• linkedin
  • Increase Font
  • Sharebar

    Global perspectives on cosmetic fillers

    Haasan I. Galadari, M.D.With so many new and exciting filler products in the U.S. pipeline, American dermatologists and their patients are in for a treat, according to Hassan I. Galadari, M.D., who presented “Up and Coming Fillers: Experience from Across the Atlantic,” on March 4 at the 2017 American Academy of Dermatology (AAD) Annual Meeting in Orlando, Fla., March 3 through 7.

    Dr. Galadari, an American board-certified dermatologist who practices in Dubai, says there are more than 80 companies that produce hyaluronic acid (HA) fillers worldwide.

    “…though not all will be approved in the U.S., the larger companies — those who push the envelope in the areas of research and development — will be introducing their products to the U.S. very soon,” Dr. Galadari tells Dermatology Times.

    A trend among filler companies is to focus on adding products that cater to certain parts of the face, he says.

    “In the U.S., doctors are made to dilute their fillers in order for them to safely use them in certain parts of the face — say the tear troughs under the eyes, for example. That will change with the introduction of newer softer products that have been approved for those indications,” Dr. Galadari says.

    Recent U.S. approvals for Restylane’s Refyne and Defyne (Galderma) fillers occurred long after the rest of the world began using those fillers. The newest Galderma HA fillers in the U.S. have been in use in other parts of the world since 2010, as part of Galderma's Emervel line.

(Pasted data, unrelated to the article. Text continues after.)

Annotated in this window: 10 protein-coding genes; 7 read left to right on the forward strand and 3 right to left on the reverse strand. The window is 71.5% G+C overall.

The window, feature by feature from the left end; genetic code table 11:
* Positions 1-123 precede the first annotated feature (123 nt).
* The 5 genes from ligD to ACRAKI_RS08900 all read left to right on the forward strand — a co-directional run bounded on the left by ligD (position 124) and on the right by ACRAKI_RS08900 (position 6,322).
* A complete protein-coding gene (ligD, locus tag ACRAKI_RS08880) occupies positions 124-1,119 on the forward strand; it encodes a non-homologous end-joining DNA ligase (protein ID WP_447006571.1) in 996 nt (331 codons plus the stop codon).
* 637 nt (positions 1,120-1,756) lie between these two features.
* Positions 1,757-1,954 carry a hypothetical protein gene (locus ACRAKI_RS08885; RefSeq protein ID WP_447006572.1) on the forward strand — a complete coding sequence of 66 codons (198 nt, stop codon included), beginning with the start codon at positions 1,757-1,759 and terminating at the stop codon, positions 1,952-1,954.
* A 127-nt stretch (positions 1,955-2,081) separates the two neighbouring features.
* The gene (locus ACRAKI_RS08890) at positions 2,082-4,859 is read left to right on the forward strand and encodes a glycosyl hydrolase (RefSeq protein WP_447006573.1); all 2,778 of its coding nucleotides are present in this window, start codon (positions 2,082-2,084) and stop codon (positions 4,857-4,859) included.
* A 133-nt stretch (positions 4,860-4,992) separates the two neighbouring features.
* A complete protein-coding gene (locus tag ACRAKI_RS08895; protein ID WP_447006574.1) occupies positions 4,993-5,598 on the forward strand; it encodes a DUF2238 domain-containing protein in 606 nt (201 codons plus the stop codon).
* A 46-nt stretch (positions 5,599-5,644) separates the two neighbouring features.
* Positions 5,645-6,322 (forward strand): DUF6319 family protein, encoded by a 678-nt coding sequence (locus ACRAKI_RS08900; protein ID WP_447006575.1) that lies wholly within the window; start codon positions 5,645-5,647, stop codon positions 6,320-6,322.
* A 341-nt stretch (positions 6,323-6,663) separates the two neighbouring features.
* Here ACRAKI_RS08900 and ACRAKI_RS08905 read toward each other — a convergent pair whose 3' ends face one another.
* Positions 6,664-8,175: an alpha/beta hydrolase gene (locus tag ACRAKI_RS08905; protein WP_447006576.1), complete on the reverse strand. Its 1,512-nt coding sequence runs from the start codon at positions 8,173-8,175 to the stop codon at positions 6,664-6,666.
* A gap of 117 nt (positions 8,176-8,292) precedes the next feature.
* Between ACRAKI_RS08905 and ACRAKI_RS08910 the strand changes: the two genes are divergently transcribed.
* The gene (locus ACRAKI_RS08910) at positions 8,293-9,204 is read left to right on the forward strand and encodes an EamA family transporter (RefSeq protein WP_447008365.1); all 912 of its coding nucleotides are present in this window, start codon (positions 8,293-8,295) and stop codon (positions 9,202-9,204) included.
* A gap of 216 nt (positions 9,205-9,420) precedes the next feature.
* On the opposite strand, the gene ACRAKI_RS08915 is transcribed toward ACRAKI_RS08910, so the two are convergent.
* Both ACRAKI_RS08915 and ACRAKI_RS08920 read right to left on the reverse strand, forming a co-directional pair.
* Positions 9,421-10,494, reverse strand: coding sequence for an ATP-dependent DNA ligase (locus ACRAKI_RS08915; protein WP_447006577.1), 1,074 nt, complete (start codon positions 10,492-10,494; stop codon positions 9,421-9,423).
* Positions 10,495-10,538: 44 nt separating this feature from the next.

HA fillers are not the only potential new kids on the block. Non HA fillers will be entering the U.S. market soon. While not much has changed with poly-L-lactic acid (PLLA) and calcium hydroxylapatite (CaHA) formulations, a filler containing polycaprolactone (PCL) is in the pipeline to be approved in the U.S., according to Dr. Galadari.

    “PCL is a bio-stimulatory filler that comes in four different formulations of different longevities, without affecting its viscosity and no change in extrusion forces. The longest in the range, which can last up to four years, may be used for those with structural anomalies or defects, such as HIV lipoatrophy and even acne scars,” he says.

    Next: Avoiding, addressing potential complications

    Lisette Hilton
    Lisette Hilton is president of Words Come Alive, based in Boca Raton, Florida.

    0 Comments

    You must be signed in to leave a comment. Registering is fast and free!

    All comments must follow the ModernMedicine Network community rules and terms of use, and will be moderated. ModernMedicine reserves the right to use the comments we receive, in whole or in part,in any medium. See also the Terms of Use, Privacy Policy and Community FAQ.

    • No comments available

    Poll

    View Results